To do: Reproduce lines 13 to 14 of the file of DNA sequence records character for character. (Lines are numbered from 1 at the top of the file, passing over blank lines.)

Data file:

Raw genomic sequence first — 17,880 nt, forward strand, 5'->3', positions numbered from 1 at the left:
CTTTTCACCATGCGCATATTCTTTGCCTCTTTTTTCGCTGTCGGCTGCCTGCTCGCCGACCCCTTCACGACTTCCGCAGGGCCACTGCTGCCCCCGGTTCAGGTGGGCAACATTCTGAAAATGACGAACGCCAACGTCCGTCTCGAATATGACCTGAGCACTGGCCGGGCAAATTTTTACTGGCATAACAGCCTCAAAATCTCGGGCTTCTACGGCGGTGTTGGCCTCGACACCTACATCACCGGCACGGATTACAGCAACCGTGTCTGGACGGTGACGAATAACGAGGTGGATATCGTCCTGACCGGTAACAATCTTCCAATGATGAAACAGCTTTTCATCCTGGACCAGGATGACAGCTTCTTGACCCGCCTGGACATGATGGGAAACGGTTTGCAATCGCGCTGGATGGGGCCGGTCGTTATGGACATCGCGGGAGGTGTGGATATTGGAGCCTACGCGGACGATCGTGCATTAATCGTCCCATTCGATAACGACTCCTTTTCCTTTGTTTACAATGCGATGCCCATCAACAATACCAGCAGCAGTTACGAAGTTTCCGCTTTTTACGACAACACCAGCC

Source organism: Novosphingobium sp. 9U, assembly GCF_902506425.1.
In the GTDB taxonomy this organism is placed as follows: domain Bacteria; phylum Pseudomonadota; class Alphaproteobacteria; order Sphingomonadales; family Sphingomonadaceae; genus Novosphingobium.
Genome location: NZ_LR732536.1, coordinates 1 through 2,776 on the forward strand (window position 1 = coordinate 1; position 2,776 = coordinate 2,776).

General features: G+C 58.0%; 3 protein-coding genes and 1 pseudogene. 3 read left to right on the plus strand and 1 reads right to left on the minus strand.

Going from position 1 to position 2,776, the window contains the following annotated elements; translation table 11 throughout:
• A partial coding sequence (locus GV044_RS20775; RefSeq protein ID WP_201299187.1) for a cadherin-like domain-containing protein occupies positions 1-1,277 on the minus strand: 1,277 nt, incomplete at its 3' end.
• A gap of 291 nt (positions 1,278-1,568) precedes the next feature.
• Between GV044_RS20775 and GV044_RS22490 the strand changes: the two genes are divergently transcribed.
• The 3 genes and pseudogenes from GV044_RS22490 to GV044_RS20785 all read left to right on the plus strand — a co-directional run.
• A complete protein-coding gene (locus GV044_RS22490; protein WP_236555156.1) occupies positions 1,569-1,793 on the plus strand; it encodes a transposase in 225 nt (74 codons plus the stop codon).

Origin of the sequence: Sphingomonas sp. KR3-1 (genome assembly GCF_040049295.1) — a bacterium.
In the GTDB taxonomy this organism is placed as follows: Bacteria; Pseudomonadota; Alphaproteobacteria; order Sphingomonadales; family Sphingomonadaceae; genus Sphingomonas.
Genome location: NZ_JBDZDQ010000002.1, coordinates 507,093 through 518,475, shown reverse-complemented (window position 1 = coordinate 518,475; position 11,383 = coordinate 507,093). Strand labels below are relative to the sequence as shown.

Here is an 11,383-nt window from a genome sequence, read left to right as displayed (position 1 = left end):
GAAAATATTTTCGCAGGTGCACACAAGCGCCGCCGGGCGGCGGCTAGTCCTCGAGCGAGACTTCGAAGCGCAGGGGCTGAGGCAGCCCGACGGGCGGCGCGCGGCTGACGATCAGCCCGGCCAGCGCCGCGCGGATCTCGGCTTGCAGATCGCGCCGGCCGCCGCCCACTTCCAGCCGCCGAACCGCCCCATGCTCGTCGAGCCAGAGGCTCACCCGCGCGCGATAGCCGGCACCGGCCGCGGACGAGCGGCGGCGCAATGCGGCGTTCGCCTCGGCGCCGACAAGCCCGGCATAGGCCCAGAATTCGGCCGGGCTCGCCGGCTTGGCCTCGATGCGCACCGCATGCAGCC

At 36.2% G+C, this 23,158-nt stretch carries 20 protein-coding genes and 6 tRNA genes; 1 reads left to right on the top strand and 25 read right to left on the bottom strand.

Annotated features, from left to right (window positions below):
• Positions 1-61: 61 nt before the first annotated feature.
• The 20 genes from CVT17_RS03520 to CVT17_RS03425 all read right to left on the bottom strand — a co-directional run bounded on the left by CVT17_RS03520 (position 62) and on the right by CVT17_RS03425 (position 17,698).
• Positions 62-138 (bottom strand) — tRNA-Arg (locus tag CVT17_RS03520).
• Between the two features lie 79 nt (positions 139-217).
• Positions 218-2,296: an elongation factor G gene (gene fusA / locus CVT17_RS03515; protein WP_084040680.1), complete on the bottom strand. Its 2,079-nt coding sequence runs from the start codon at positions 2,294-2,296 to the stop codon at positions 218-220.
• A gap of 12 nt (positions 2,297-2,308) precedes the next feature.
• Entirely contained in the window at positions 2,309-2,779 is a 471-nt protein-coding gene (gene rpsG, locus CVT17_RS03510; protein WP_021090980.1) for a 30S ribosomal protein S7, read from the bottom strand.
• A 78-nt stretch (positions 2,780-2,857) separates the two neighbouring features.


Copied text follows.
Origin of the sequence: Sphingomonas sp. KR3-1 (genome assembly GCF_040049295.1) — a bacterium.
In the GTDB taxonomy this organism is placed as follows: Bacteria; Pseudomonadota; Alphaproteobacteria; order Sphingomonadales; family Sphingomonadaceae; genus Sphingomonas.